Our regular readers know that we have been carefully following the developments in Motorola Mobility LLC v. AU Optronics Corp., currently pending in the Seventh Circuit. The case addresses the reach of the Foreign Trade Antitrust Improvements Act (“FTAIA”), and will join recent decisions issued by the Second Circuit and Ninth Circuit earlier this year.
On September 29, 2014, we asked: "Does a Compliance Program Matter to U.S. Antitrust Enforcers?" After concluding that compliance programs still provide tangible benefits, we offered five factors that companies should consider as they develop their own programs.
We’ve previously written about Motorola Mobility v. AU Optronics, currently pending in the Seventh Circuit. As many of you know, the Seventh Circuit vacated its March 2014 decision that the higher prices for mobile phones Motorola sold in the United States did not “give rise” to antitrust claims and that Motorola could not show a “direct” effect on U.S. commerce sufficient to satisfy the Foreign Trade Antitrust Improvements Act (“FTAIA”). Briefing is currently underway, and the case is scheduled for oral argument on Thursday, November 13.
Many of you will recall that on March 27, 2014, the Seventh Circuit issued a long-awaited decision concerning the scope of the Foreign Trade Antitrust Improvements Act (“FTAIA”) in Motorola Mobility v. AU Optronics. The Seventh Circuit held that the higher prices for mobile phones Motorola sold in the United States did not “give rise to” its foreign subsidiaries’ antitrust claims, and that Motorola could not show a “direct” effect on U.S. commerce sufficient to satisfy the FTAIA. Just days after this opinion, Motorola asked for a rehearing. After multiple letters back and forth between the Court, the parties, and the Solicitor General’s Office, on July 1, 2014 the Seventh Circuit vacated its prior opinion. Additional briefing is now underway, and is expected to be completed in October.
As we noted earlier this month, one factor that may contribute to the increase in criminal antitrust fines over the past ten years is the Antitrust Division’s focus on anticompetitive conduct that is international in scope. Indeed, the Antitrust Division’s chart listing Sherman Act violations yielding a corporate fine of $10 million or more shows that nearly all of the investigations resulting in fines greater than $10 million are international.
Earlier this month, Israel's Antitrust Authority ("IAA") published a draft policy paper regarding public disclosures that may harm competition. The IAA cited studies that unilateral public disclosures may facilitate coordination between competitors, potentially resulting in "a forbidden restrictive arrangement."
Last week we posted a discussion concerning effective antitrust corporate compliance programs, and provided some factors that in-house counsel should consider in developing compliance programs governing employees’ communications with competitors and dealings with customers and suppliers. Today we continue that discussion by addressing the relevant factors in compliance programs concerning monopolization and dominance and price discrimination.
In June 2014, the DOJ announced that it planned to review the consent decrees with music licensing firms ASCAP and BMI. These consent decrees were initially entered in 1941; the ASCAP consent decree was last amended in 2001 and the BMI consent decree was last amended in 1994. The DOJ asked for comments concerning whether the consent decrees "need to be modified to account for changes in how music is delivered to and experienced by listeners." On August 6, ASCAP and BMI filed public comments regarding the consent decree review.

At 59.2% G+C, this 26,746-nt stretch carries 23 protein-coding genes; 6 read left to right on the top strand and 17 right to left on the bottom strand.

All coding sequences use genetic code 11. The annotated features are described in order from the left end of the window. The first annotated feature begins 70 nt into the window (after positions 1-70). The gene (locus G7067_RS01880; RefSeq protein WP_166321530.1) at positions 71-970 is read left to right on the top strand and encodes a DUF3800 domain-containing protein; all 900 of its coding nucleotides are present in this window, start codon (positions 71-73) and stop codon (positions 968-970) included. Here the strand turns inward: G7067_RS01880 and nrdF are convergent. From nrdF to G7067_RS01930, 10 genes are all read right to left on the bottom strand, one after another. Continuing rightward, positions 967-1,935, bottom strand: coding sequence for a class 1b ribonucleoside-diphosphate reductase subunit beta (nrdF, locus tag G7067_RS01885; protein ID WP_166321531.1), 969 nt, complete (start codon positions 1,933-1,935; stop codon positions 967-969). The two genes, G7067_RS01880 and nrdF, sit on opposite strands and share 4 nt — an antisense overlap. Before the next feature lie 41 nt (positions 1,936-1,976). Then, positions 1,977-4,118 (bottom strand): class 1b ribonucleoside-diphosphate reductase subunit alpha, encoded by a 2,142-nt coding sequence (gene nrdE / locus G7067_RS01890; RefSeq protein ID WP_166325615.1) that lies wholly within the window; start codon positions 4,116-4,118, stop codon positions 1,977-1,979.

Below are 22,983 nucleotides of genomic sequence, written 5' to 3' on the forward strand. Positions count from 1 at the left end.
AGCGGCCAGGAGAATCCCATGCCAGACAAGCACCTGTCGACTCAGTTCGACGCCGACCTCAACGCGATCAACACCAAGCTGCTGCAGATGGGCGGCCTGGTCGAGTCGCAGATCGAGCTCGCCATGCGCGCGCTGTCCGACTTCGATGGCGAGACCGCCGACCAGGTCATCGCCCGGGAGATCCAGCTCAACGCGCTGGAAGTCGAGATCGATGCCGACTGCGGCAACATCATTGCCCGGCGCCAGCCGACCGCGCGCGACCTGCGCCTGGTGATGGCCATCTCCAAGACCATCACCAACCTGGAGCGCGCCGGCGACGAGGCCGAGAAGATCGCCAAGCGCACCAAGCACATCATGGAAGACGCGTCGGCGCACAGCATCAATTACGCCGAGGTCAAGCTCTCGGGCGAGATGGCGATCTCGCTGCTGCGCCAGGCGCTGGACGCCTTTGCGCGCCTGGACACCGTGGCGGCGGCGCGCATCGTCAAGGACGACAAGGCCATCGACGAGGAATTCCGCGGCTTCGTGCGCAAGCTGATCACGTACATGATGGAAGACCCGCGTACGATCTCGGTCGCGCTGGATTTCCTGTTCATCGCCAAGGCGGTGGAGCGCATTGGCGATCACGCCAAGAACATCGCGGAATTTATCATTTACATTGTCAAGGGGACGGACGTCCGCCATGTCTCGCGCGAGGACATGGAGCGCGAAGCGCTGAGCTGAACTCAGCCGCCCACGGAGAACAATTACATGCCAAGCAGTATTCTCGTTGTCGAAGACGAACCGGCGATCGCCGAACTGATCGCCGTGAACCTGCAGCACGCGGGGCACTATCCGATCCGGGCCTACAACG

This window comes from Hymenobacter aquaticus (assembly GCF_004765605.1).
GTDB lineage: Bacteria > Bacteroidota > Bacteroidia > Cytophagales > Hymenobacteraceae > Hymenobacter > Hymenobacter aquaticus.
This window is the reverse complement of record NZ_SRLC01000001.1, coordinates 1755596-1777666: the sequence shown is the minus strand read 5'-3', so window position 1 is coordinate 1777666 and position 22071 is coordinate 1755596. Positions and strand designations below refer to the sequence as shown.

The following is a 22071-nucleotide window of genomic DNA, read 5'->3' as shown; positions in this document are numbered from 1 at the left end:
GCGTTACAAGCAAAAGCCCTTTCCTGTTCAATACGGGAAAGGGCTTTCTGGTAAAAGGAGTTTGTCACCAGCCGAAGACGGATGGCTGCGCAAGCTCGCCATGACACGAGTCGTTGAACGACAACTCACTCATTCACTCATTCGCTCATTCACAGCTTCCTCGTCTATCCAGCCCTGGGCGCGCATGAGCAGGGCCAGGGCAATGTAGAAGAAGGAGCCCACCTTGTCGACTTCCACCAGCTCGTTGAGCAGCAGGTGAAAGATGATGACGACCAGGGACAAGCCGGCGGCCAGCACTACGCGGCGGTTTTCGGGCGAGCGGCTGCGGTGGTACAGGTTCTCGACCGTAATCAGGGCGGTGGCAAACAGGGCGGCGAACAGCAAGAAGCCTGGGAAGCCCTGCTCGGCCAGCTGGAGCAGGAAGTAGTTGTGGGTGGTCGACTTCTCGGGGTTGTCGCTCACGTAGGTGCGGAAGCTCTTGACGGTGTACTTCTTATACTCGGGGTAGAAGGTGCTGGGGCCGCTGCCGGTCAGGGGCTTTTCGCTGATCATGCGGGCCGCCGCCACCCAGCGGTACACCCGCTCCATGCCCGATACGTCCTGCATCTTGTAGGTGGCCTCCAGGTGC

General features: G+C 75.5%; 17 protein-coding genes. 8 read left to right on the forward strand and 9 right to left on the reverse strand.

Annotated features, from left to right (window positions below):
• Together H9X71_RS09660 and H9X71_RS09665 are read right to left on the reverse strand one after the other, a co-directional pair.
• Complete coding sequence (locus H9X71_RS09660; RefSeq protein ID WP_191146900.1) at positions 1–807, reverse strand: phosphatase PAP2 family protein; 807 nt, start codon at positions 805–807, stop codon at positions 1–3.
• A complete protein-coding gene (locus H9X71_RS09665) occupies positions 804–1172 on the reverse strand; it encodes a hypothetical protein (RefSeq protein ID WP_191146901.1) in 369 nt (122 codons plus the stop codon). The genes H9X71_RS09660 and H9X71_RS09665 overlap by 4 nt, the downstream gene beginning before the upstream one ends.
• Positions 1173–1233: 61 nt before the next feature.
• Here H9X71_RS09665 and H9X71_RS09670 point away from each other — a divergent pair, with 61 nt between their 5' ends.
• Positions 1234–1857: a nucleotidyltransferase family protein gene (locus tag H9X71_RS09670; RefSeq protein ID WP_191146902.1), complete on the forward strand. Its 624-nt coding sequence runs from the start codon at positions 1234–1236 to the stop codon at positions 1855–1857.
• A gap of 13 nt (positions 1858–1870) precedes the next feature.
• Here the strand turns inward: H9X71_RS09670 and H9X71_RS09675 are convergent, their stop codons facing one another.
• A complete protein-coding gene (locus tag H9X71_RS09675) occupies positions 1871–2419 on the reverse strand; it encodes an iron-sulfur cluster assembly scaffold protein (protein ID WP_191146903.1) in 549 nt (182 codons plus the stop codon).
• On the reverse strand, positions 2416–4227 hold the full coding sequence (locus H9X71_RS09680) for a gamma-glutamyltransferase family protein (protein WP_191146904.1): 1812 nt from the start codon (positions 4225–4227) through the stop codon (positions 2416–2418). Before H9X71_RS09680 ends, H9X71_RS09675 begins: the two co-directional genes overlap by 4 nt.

On August 8, 2014, Judge Koh denied a motion for preliminary approval of a proposed $324.5 million class action settlement with Adobe, Apple, Google, and Intel in the No-Poach litigation pending in the Northern District of California, finding that "the total settlement amount falls below the range of reasonableness" because "there is ample evidence of an overarching conspiracy" and "[c]lass members would receive an average of approximately $3,750 from the instant settlement if the Court were to grant all requested deductions and there were no further opt-outs."
With DOJ’s Antitrust Division and the FTC ramping up antitrust enforcement, it is critical for companies to take a hard look at their compliance programs and update them on a regular basis to avoid potential antitrust violations and discover antitrust malfeasance early on so a company can have the option of self-reporting and applying for leniency under DOJ’s leniency program. The United States Sentencing Guidelines provide guidance to companies in the organization of their corporate antitrust compliance programs; Guidelines considerations include establishing standards and procedures to prevent and detect criminal conduct and monitoring, auditing and periodically evaluating compliance with the program, including providing anonymous or confidential means for reporting potential breaches. In addition to these threshold requirements, it is important that any antitrust compliance program provide guidance in a number of areas that present potential pitfalls. Today, we discuss guidance on communications with competitors and dealing with customers and suppliers.
Over the past ten years, criminal antitrust fines have increased dramatically: they totaled only $107 million in fiscal year (“FY”) 2003, but increased to a high of $1.14 billion in FY-2012 and remained relatively steady at $1.02 billion in FY-2013. As criminal fines increase, companies face increasing exposure for conduct that allegedly runs afoul of the U.S. antitrust laws. What is driving the marked increase in potential penalties?
Last month, we were excited to publish our article, The Use of Expert Witnesses for Penalty Determinations in Criminal Antitrust Cases: A Study of United States v. AU Optronics, in Antitrust Magazine. The article examines the use of expert testimony during the trial in AU Optronics, No. 09-cr-110 (N.D. Cal), and discusses several strategic issues for practitioners to consider in responding to expert testimony in criminal cartel cases.
As luck would have it, just days after our article was published, the Ninth Circuit issued its long-awaited AU Optronics decision addressing the requirements of the Foreign Trade Antitrust Improvements Act (“FTAIA”).